Yummy, right? Except I dare you to find some at the store that isn’t absolutely LOADED with a crazy amount of all sorts of chemicals and nasties. Sugar, Corn Syrup, Caramel Color, Soy Sauce, Monosodium Glutamate, Fermented Soy Beans, Maltodextrin, Hydrolized Corn Gluten (REALLY?), Potassium Sorbate, Sodium Erythorbate, these are some of the ingredients that are commonly listed on packages of beef jerky.
I don’t know about you, but I think I’ll pass…
I know you can find good quality, all natural jerky out there, but it isn’t that easy a task, especially not in my part of the world, apparently.
Plus, when you do find it, it really doesn’t come cheap…
So I decided to take matters into my own hands and make my very own meaty snack. Good news is, it’s not complicated at all. The process does require a little bit of time and yes, it is a lot more work than simply ripping open a package of the ready made stuff…
But biting into a piece of chewy jerky that YOU just made in your very own kitchen, especially when it’s still slightly warm, has something so satisfying and so rewarding about it, I can’t even explain it. It feels like you just performed some kind of inexplicable magic trick!
You’re like: WHOA DUDE! THIS IS JERKY! I MEAN REAL JERKY, MAN, AND I, ME, MOI, MADE THIS!
And the look on your friends face when you offer them a piece and tell them you made it? Priceless!
Let’s take a look at how it’s done, or at least how I did it, shall we?
Start with a beautiful piece of lean beef and remove all traces of visible fat from that meat.
I chose to use brisket, but you could also use loin, sirloin, top round, flank or any other lean cut. Always keep in mind when making jerky that fat will go rancid on you rather quickly so you want to use the leanest cut of meat possible.
The leaner the meat, the longer your jerky will keep for.
Once you have removed as much of the visible fat as you can, send your piece (or pieces) of meat for a quick trip to the freezer, say 60 to 90 minutes. You don’t want your meat to be frozen solid, you just want it to start to form ice crystals. It should be really firm but you should still be able to pierce it with the point of a sharp knife.
Freezing the meat like that will make it a lot easier for you to cut it into long, thin strips.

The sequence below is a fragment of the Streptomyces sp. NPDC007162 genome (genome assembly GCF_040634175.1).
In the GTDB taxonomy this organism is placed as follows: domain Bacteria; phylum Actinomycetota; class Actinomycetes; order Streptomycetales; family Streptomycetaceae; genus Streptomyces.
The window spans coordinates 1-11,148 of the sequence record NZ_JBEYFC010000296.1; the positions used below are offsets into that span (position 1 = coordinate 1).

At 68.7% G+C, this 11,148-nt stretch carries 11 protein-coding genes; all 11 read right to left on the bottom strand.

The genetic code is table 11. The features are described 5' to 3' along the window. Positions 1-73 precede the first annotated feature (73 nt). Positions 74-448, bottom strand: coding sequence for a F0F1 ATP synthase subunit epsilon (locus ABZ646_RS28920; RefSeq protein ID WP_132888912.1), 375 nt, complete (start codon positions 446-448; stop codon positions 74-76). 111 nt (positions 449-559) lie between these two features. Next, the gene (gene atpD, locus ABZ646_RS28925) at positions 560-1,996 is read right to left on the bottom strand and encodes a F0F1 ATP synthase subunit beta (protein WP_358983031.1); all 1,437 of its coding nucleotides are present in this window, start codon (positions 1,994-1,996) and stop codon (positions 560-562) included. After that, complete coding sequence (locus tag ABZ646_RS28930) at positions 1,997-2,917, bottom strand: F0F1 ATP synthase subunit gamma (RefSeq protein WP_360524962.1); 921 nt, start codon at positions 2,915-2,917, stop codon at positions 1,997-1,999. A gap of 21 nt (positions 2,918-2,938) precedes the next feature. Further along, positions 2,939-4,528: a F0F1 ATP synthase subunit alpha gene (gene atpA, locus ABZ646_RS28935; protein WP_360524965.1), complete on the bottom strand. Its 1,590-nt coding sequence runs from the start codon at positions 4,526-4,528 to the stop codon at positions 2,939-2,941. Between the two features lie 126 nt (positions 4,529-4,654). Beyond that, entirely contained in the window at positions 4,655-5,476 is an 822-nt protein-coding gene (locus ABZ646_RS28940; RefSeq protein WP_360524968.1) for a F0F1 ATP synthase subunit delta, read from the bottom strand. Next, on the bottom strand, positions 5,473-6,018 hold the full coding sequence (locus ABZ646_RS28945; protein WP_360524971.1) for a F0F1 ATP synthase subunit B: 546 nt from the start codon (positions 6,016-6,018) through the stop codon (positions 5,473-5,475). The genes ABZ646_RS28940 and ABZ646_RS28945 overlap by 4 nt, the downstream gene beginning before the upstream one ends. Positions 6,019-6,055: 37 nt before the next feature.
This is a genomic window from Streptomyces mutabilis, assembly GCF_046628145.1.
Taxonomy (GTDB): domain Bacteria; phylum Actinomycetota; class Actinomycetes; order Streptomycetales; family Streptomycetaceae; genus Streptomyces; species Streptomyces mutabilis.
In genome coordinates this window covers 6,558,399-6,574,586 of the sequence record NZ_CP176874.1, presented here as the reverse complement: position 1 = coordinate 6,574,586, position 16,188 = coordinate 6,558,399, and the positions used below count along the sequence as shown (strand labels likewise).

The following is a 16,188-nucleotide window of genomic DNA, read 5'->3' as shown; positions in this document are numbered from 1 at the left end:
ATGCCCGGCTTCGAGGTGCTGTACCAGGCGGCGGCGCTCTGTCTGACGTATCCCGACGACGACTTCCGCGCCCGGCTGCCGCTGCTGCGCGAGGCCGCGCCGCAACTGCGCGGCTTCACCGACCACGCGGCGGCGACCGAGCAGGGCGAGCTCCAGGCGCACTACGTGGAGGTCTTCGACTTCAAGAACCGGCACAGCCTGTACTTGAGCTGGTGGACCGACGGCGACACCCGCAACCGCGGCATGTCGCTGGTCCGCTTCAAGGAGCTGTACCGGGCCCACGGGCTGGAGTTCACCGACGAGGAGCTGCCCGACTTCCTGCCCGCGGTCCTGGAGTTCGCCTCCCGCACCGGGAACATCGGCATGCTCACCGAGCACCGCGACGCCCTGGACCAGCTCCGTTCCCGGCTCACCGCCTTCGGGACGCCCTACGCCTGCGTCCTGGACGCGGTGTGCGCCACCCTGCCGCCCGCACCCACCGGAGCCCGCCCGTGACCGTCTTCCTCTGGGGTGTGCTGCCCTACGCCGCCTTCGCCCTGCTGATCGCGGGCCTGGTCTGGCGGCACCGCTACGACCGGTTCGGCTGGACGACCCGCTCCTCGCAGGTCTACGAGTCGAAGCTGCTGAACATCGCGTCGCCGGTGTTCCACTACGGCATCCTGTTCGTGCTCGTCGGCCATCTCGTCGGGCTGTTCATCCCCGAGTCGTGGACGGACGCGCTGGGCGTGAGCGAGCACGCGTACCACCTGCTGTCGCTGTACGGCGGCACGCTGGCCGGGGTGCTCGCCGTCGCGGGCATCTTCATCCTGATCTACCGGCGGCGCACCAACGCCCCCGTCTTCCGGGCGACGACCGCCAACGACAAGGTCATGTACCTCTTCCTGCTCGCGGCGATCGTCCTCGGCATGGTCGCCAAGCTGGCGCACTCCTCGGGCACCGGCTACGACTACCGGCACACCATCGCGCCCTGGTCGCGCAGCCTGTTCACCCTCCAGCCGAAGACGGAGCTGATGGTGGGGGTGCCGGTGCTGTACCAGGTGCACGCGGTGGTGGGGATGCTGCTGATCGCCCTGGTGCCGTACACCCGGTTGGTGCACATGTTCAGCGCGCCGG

Of course, you could also ask your butcher to cut the meat for you. That would save you the hassle!
Slice the meat in long thin strips, going with or against the grain depending on your preference. Jerky sliced against the grain tends to be easier to chew and breaks more easily into pieces whereas jerky that is sliced with the grain will be a lot chewier and somewhat leathery.
You can also go on a diagonal, which is pretty much what I chose to do. Not quite with, not quite against…
Place your strips of meat in a re-sealable plastic bag then pour the marinade right in. Mix everything around until all the meat is completely covered, then place that in the refrigerator and let it marinate overnight.
When you are ready to dry your meat, remove the strips from the marinade and place them directly on your oven racks.
No need to pat them dry really, just let the strips drip a little bit as you remove them. If you have smaller pieces that will not fit on the racks without falling right through the cracks, arrange them on a cooling rack and place that rack right over the oven rack.
You can even stack it right on top of an oven rack that already has meat on it: simply have it rest on a few shot glasses or egg cups or other suitable small objects. I used a few wooden sticks that happened to be sitting there and appeared to be just the right size for the job. Don’t worry about your spacers burning or breaking, we’re not going to turn the heat all that high.
Place your racks back in the oven and let the meat dry for about 3 hours, then flip it over and give it another 3 hours or so.
Total cooking time depends a lot on the size and thickness of your strips.
Your jerky will be done when it’s dry enough that you can rip off a piece easily but not so dry that it’ll snap if you bend it.
Leave the jerky out to cool for a couple of hours, up to 24, then transfer to an airtight container or sealed plastic bag where it will keep unrefrigerated for 4 to 6 months – but I dare you to keep it that long!
I made that batch shortly before Christmas and it’s already gone! In fact, I just ate the last piece today.
I almost shed a tear. Man that jerky was good. Scratch that. That jerky was perfect! I want some more…
I’m starting to think I may have to invest in a good dehydrator!